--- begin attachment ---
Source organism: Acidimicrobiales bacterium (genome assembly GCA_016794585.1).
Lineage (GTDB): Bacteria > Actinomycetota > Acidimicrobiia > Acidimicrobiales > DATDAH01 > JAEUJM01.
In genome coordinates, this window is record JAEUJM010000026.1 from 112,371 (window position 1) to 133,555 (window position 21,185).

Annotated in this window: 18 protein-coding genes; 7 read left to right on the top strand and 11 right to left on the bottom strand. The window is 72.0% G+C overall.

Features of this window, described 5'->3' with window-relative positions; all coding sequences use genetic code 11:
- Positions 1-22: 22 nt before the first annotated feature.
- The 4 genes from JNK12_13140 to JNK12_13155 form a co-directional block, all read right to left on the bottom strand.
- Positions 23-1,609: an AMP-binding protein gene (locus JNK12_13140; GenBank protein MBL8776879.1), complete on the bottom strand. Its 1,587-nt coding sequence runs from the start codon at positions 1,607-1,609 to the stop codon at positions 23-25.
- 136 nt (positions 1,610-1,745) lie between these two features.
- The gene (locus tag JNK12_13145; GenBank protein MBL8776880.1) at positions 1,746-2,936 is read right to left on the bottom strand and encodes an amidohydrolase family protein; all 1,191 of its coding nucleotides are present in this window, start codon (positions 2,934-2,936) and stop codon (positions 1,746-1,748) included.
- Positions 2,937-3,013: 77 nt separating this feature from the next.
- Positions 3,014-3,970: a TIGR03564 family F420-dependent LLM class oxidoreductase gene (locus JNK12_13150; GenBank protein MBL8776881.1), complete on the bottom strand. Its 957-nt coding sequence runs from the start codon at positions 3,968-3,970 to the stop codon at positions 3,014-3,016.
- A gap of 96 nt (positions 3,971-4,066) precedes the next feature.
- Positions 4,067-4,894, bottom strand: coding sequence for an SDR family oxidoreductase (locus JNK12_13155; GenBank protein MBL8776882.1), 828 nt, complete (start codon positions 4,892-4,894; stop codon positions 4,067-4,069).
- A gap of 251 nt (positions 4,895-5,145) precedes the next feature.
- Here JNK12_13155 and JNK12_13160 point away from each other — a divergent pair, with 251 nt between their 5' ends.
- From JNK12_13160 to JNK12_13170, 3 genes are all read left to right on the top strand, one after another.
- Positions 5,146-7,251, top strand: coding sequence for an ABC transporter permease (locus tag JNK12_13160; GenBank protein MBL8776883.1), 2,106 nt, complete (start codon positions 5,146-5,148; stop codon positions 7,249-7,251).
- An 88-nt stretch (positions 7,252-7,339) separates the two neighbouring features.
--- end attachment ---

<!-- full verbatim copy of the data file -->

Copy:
Source organism: Acidimicrobiales bacterium (genome assembly GCA_016794585.1).
Lineage (GTDB): Bacteria > Actinomycetota > Acidimicrobiia > Acidimicrobiales > DATDAH01 > JAEUJM01.
In genome coordinates, this window is record JAEUJM010000026.1 from 112,371 (window position 1) to 133,555 (window position 21,185).

Annotated in this window: 18 protein-coding genes; 7 read left to right on the top strand and 11 right to left on the bottom strand. The window is 72.0% G+C overall.

Features of this window, described 5'->3' with window-relative positions; all coding sequences use genetic code 11:
- Positions 1-22: 22 nt before the first annotated feature.
- The 4 genes from JNK12_13140 to JNK12_13155 form a co-directional block, all read right to left on the bottom strand.
- Positions 23-1,609: an AMP-binding protein gene (locus JNK12_13140; GenBank protein MBL8776879.1), complete on the bottom strand. Its 1,587-nt coding sequence runs from the start codon at positions 1,607-1,609 to the stop codon at positions 23-25.
- 136 nt (positions 1,610-1,745) lie between these two features.
- The gene (locus tag JNK12_13145; GenBank protein MBL8776880.1) at positions 1,746-2,936 is read right to left on the bottom strand and encodes an amidohydrolase family protein; all 1,191 of its coding nucleotides are present in this window, start codon (positions 2,934-2,936) and stop codon (positions 1,746-1,748) included.
- Positions 2,937-3,013: 77 nt separating this feature from the next.
- Positions 3,014-3,970: a TIGR03564 family F420-dependent LLM class oxidoreductase gene (locus JNK12_13150; GenBank protein MBL8776881.1), complete on the bottom strand. Its 957-nt coding sequence runs from the start codon at positions 3,968-3,970 to the stop codon at positions 3,014-3,016.
- A gap of 96 nt (positions 3,971-4,066) precedes the next feature.
- Positions 4,067-4,894, bottom strand: coding sequence for an SDR family oxidoreductase (locus JNK12_13155; GenBank protein MBL8776882.1), 828 nt, complete (start codon positions 4,892-4,894; stop codon positions 4,067-4,069).
- A gap of 251 nt (positions 4,895-5,145) precedes the next feature.
- Here JNK12_13155 and JNK12_13160 point away from each other — a divergent pair, with 251 nt between their 5' ends.
- From JNK12_13160 to JNK12_13170, 3 genes are all read left to right on the top strand, one after another.
- Positions 5,146-7,251, top strand: coding sequence for an ABC transporter permease (locus tag JNK12_13160; GenBank protein MBL8776883.1), 2,106 nt, complete (start codon positions 5,146-5,148; stop codon positions 7,249-7,251).
- An 88-nt stretch (positions 7,252-7,339) separates the two neighbouring features.